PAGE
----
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Endocrinology. 2017 Jun 1;158(6):1645-1658. doi: 10.1210/en.2016-1700.

The Inhibitory G Protein α-Subunit, Gαz, Promotes Type 1 Diabetes-Like Pathophysiology in NOD Mice.

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Interdisciplinary Graduate Program in Nutritional Sciences, University of Wisconsin-Madison, Madison, Wisconsin 53705.
Research Service, William S. Middleton Memorial Veterans Hospital, Madison, Wisconsin 53705.
Department of Medicine, Division of Endocrinology, Diabetes and Metabolism, University of Wisconsin-Madison, Madison, Wisconsin 53705.
Department of Biomolecular Chemistry, University of Wisconsin-Madison, Madison, Wisconsin 53705.
Molecular Medicine Program, Department of Medicine, Division of Endocrinology, Metabolism, and Diabetes, Department of Nutrition, and Department of Biological Chemistry, University of Utah School of Medicine, Salt Lake City, Utah 84112.
George E. Wahlen Department of Veterans Affairs Medical Center, Salt Lake City, Utah 84112.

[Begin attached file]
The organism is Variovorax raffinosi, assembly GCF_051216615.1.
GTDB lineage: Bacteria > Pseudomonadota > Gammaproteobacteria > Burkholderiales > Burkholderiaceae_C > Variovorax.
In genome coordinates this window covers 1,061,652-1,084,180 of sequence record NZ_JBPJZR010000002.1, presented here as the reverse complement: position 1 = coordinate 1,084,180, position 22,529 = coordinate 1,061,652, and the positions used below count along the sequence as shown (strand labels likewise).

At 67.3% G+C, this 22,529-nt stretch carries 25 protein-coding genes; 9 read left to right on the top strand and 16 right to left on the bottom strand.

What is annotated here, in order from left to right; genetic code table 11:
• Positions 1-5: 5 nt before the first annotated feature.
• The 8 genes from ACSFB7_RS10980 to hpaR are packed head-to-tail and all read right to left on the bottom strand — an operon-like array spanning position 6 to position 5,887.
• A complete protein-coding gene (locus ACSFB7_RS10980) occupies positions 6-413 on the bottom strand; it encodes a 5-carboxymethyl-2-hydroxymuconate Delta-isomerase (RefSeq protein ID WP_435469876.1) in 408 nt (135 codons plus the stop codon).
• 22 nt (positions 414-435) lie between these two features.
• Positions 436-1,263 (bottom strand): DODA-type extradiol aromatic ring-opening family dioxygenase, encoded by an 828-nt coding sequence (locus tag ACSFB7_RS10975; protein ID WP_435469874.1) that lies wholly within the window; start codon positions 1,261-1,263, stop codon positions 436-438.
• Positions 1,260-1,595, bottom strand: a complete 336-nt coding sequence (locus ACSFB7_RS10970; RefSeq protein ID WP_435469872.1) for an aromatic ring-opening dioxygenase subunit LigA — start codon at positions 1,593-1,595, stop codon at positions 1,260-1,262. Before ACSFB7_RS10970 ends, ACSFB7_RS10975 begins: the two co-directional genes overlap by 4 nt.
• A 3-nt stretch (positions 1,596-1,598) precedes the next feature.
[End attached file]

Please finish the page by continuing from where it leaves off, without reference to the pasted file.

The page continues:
Department of Cell and Regenerative Biology, University of Wisconsin-Madison, Madison, Wisconsin 53705.


The α-subunit of the heterotrimeric Gz protein, Gαz, promotes β-cell death and inhibits β-cell replication when pancreatic islets are challenged by stressors. Thus, we hypothesized that loss of Gαz protein would preserve functional β-cell mass in the nonobese diabetic (NOD) model, protecting from overt diabetes. We saw that protection from diabetes was robust and durable up to 35 weeks of age in Gαz knockout mice. By 17 weeks of age, Gαz-null NOD mice had significantly higher diabetes-free survival than wild-type littermates. Islets from these mice had reduced markers of proinflammatory immune cell infiltration on both the histological and transcript levels and secreted more insulin in response to glucose. Further analyses of pancreas sections revealed significantly fewer terminal deoxynucleotidyltransferase-mediated dUTP nick end labeling (TUNEL)-positive β-cells in Gαz-null islets despite similar immune infiltration in control mice. Islets from Gαz-null mice also exhibited a higher percentage of Ki-67-positive β-cells, a measure of proliferation, even in the presence of immune infiltration. Finally, β-cell-specific Gαz-null mice phenocopy whole-body Gαz-null mice in their protection from developing hyperglycemia after streptozotocin administration, supporting a β-cell-centric role for Gαz in diabetes pathophysiology. We propose that Gαz plays a key role in β-cell signaling that becomes dysfunctional in the type 1 diabetes setting, accelerating the death of β-cells, which promotes further accumulation of immune cells in the pancreatic islets, and inhibiting a restorative proliferative response.

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